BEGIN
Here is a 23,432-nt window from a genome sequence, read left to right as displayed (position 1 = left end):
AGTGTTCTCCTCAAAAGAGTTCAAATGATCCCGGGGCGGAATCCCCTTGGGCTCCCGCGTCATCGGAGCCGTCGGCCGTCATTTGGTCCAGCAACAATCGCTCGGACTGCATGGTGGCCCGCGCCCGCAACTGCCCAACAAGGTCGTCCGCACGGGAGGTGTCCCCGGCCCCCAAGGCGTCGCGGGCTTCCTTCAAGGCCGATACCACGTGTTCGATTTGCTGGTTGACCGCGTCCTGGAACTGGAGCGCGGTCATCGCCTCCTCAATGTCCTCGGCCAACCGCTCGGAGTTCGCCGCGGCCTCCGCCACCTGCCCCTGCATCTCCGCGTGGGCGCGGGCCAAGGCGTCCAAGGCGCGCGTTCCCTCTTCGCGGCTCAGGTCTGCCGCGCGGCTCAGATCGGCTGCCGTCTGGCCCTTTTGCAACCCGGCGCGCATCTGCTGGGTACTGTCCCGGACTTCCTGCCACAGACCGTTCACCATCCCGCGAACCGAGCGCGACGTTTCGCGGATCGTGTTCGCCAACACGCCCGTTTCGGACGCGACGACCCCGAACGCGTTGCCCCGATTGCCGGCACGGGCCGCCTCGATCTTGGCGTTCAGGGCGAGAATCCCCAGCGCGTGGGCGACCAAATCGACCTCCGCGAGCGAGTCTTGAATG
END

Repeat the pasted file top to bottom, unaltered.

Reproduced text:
Here is a 23,432-nt window from a genome sequence, read left to right as displayed (position 1 = left end):
AGTGTTCTCCTCAAAAGAGTTCAAATGATCCCGGGGCGGAATCCCCTTGGGCTCCCGCGTCATCGGAGCCGTCGGCCGTCATTTGGTCCAGCAACAATCGCTCGGACTGCATGGTGGCCCGCGCCCGCAACTGCCCAACAAGGTCGTCCGCACGGGAGGTGTCCCCGGCCCCCAAGGCGTCGCGGGCTTCCTTCAAGGCCGATACCACGTGTTCGATTTGCTGGTTGACCGCGTCCTGGAACTGGAGCGCGGTCATCGCCTCCTCAATGTCCTCGGCCAACCGCTCGGAGTTCGCCGCGGCCTCCGCCACCTGCCCCTGCATCTCCGCGTGGGCGCGGGCCAAGGCGTCCAAGGCGCGCGTTCCCTCTTCGCGGCTCAGGTCTGCCGCGCGGCTCAGATCGGCTGCCGTCTGGCCCTTTTGCAACCCGGCGCGCATCTGCTGGGTACTGTCCCGGACTTCCTGCCACAGACCGTTCACCATCCCGCGAACCGAGCGCGACGTTTCGCGGATCGTGTTCGCCAACACGCCCGTTTCGGACGCGACGACCCCGAACGCGTTGCCCCGATTGCCGGCACGGGCCGCCTCGATCTTGGCGTTCAGGGCGAGAATCCCCAGCGCGTGGGCGACCAAATCGACCTCCGCGAGCGAGTCTTGAATG